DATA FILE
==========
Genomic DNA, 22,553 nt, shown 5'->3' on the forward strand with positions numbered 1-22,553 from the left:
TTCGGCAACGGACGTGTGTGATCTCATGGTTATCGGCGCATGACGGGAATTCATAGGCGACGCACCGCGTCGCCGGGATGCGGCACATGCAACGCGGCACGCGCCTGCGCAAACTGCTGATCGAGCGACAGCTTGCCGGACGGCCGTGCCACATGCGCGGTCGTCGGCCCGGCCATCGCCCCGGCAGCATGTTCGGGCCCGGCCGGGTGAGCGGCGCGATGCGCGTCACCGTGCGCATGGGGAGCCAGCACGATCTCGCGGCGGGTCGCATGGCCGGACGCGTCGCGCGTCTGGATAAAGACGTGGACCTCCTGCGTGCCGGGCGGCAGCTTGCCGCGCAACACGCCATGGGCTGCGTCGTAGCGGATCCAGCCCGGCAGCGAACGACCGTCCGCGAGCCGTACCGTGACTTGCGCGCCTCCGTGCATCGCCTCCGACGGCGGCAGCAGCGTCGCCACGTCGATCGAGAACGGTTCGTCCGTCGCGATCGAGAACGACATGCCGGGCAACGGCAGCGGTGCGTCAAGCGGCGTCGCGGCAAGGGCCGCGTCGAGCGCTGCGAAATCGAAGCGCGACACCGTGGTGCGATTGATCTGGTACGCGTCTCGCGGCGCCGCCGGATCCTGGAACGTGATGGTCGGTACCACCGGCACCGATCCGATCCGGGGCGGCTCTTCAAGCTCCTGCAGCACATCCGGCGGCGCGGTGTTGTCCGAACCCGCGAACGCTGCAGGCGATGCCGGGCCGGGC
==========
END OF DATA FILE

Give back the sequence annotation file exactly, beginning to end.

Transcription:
Genomic DNA, 22,553 nt, shown 5'->3' on the forward strand with positions numbered 1-22,553 from the left:
TTCGGCAACGGACGTGTGTGATCTCATGGTTATCGGCGCATGACGGGAATTCATAGGCGACGCACCGCGTCGCCGGGATGCGGCACATGCAACGCGGCACGCGCCTGCGCAAACTGCTGATCGAGCGACAGCTTGCCGGACGGCCGTGCCACATGCGCGGTCGTCGGCCCGGCCATCGCCCCGGCAGCATGTTCGGGCCCGGCCGGGTGAGCGGCGCGATGCGCGTCACCGTGCGCATGGGGAGCCAGCACGATCTCGCGGCGGGTCGCATGGCCGGACGCGTCGCGCGTCTGGATAAAGACGTGGACCTCCTGCGTGCCGGGCGGCAGCTTGCCGCGCAACACGCCATGGGCTGCGTCGTAGCGGATCCAGCCCGGCAGCGAACGACCGTCCGCGAGCCGTACCGTGACTTGCGCGCCTCCGTGCATCGCCTCCGACGGCGGCAGCAGCGTCGCCACGTCGATCGAGAACGGTTCGTCCGTCGCGATCGAGAACGACATGCCGGGCAACGGCAGCGGTGCGTCAAGCGGCGTCGCGGCAAGGGCCGCGTCGAGCGCTGCGAAATCGAAGCGCGACACCGTGGTGCGATTGATCTGGTACGCGTCTCGCGGCGCCGCCGGATCCTGGAACGTGATGGTCGGTACCACCGGCACCGATCCGATCCGGGGCGGCTCTTCAAGCTCCTGCAGCACATCCGGCGGCGCGGTGTTGTCCGAACCCGCGAACGCTGCAGGCGATGCCGGGCCGGGC